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October 30, 2005

David Brooks: The Prosecutor’s Diagnosis, No Cancer Found.

David Brooks seems particularly cheery in this column:

On March 21, 1973, John Dean told President Nixon that
there was a cancer on his presidency. There was, Dean
said, a metastasizing criminal conspiracy spreading
through the White House.

Thirty-two years later, Patrick Fitzgerald has just
completed a 22-month investigation of the Bush
presidency. One thing is clear: there is no cancer on
this presidency. Fitzgerald, who seems to be a model
prosecutor, enjoyed what he called full cooperation
from all federal agencies. He found enough evidence to
indict one man, Scooter Libby, on serious charges.

But he did not find evidence to prove that there was a
broad conspiracy to out a covert agent for political
gain. He did not find evidence of wide-ranging
criminal behavior. He did not even indict the media's
ordained villain, Karl Rove. And as the former
prosecutors Robert Ray and Richard Ben-Veniste said on
''The NewsHour with Jim Lehrer,'' he gave little
indication he was going to do that in the future.

Fitzgerald went as far as the evidence led him. In so
doing, he momentarily punctured the wave of hysteria
that had been building around the case. Over the past
few weeks, oceans of ink and an infinity of airtime
have been devoted to theorizing about Rove's
conspiratorial genius and general culpability --
almost all of it hokum. Leading Democratic politicians
filled the air with grand conspiracy theories that
would be at home in the John Birch Society.

Senator Frank Lautenberg assented that Rove was guilty
of treason. Howard Dean talked about a ''huge
cover-up.'' Representative Jerrold Nadler of New York
said: ''The C.I.A. leak issue is only the tip of the
iceberg. This is looking increasingly like a White
House conspiracy aimed at misleading our country into
war.

''There is mounting evidence,'' Nadler continued,
''that there may have been a well-orchestrated effort
by the president, the vice president and other top
White House officials to lie to Congress in order to
get its support for the Iraq war.''

One may wish it, but that doesn't make it so. We do
know that the White House lied about who was involved
in calling reporters. But as for traitorous behavior,
huge cover-ups and well-orchestrated conspiracies --
that's swamp gas.

As it turned out, Fitzgerald's careful and forceful
presentation of the evidence was but a brief respite
from the tide of hysterical accusations. Fitzgerald
may have pointed out that this case is not about
supporting or opposing the war; it's about possible
perjury and obstruction of justice. But the Senate
Democratic leader Harry Reid immediately ran out with
some amorphous argument intended to show that this
indictment indeed is all about the war. Ted Kennedy,
likening Fitzgerald's findings to Watergate, insisted,
''This is far more than an indictment of an
individual,'' before casting his net far and wide. And
Howard Dean, who doesn't fly off the handle but lives
off it, grandly asserted that Fitzgerald's findings
indicate that ''a group of senior White House
officials'' ignored the rule of law.

The question is, why are these people so compulsively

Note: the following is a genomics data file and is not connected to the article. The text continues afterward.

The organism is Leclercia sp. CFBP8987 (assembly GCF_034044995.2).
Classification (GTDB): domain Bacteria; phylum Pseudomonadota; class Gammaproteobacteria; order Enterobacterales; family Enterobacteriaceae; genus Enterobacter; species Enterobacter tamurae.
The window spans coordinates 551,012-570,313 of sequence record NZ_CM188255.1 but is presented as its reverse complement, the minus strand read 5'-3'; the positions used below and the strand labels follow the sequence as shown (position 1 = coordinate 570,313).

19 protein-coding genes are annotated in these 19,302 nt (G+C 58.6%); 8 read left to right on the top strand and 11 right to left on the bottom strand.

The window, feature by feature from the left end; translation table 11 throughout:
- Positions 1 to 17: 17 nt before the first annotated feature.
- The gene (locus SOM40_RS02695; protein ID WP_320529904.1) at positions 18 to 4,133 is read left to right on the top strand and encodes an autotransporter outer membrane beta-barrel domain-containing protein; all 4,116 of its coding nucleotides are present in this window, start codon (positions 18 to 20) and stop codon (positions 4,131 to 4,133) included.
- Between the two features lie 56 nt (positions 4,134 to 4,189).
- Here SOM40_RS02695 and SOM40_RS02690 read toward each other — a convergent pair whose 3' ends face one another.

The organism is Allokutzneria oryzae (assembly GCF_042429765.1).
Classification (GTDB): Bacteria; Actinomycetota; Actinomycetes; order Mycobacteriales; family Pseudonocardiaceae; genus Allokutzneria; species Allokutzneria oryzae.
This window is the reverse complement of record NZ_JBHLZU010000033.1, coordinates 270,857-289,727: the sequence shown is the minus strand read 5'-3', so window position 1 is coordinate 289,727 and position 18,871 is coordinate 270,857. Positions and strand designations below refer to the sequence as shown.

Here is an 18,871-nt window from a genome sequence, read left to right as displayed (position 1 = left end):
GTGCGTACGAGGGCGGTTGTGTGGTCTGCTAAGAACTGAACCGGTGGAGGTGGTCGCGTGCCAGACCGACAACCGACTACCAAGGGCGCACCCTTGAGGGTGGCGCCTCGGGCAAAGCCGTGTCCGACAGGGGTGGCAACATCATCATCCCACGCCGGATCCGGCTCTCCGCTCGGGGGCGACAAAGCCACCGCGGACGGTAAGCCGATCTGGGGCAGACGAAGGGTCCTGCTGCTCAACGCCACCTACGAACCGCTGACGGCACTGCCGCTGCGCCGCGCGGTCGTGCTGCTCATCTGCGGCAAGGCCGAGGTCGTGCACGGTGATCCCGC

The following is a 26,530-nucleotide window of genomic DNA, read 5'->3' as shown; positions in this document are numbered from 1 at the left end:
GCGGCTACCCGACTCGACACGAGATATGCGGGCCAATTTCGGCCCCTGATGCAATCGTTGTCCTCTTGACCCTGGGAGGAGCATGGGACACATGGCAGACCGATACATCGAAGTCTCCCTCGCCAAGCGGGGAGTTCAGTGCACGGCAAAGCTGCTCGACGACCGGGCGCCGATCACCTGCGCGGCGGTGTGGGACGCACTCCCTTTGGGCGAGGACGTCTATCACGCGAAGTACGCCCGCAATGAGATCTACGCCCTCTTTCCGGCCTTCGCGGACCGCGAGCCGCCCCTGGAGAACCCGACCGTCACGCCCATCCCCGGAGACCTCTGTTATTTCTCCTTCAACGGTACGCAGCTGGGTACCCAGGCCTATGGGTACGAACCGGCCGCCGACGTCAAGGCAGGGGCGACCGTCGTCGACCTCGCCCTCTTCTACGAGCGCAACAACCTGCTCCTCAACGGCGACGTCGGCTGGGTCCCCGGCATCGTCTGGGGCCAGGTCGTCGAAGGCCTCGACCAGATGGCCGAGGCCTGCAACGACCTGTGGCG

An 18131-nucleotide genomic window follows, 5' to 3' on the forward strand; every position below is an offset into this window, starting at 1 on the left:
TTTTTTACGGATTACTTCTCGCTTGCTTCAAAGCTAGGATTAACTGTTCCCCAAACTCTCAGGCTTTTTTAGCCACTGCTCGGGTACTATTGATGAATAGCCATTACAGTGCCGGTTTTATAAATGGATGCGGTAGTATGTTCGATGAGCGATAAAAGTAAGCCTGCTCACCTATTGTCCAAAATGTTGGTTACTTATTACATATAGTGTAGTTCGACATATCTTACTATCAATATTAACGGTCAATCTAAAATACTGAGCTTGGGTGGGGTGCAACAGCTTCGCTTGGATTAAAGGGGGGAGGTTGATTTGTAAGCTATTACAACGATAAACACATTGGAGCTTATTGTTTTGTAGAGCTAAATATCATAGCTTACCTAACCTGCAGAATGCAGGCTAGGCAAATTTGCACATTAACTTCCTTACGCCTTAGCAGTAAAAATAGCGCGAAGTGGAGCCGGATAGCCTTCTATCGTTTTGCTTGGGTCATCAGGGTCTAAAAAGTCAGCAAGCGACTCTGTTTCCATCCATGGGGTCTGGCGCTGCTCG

overheated? One of the president's top advisers is
indicted on serious charges. Why are they incapable of
leaving it at that? Why do they have to slather on
wild, unsupported charges that do little more than
make them look unhinged?

The answer is found in an essay written about 40 years
ago by Richard Hofstadter called ''The Paranoid Style
in American Politics.'' Hofstadter argues that
sometimes people who are dispossessed, who feel their
country has been taken away from them and their kind,
develop an angry, suspicious and conspiratorial frame
of mind. It is never enough to believe their opponents
have committed honest mistakes or have legitimate
purposes; they insist on believing in malicious
conspiracies.

''The paranoid spokesman,'' Hofstadter writes, ''sees
the fate of conspiracy in apocalyptic terms -- he
traffics in the birth and death of whole worlds, whole
political orders, whole systems of human values. He is
always manning the barricades of civilization.''
Because his opponents are so evil, the conspiracy
monger is never content with anything but their total
destruction. Failure to achieve this unattainable goal
''constantly heightens the paranoid's sense of
frustration.'' Thus, ''even partial success leaves him
with the same feeling of powerlessness with which he
began, and this in turn only strengthens his awareness
of the vast and terrifying quality of the enemy he
opposes.''

So some Democrats were not content with Libby's
indictment, but had to stretch, distort and
exaggerate. The tragic thing is that at the exact
moment when the Republican Party is staggering under
the weight of its own mistakes, the Democratic Party's
loudest voices are in the grip of passions that render
them untrustworthy.

On Friday we saw a man, Patrick Fitzgerald, who seemed
like an honest and credible public servant. What an
unusual sight that was.

I think you can still see some of the bitterness that conservatives have for the Bush Administration in that last para. Honest and credible...compared to whom?

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October 30, 2005 in Politics | Permalink

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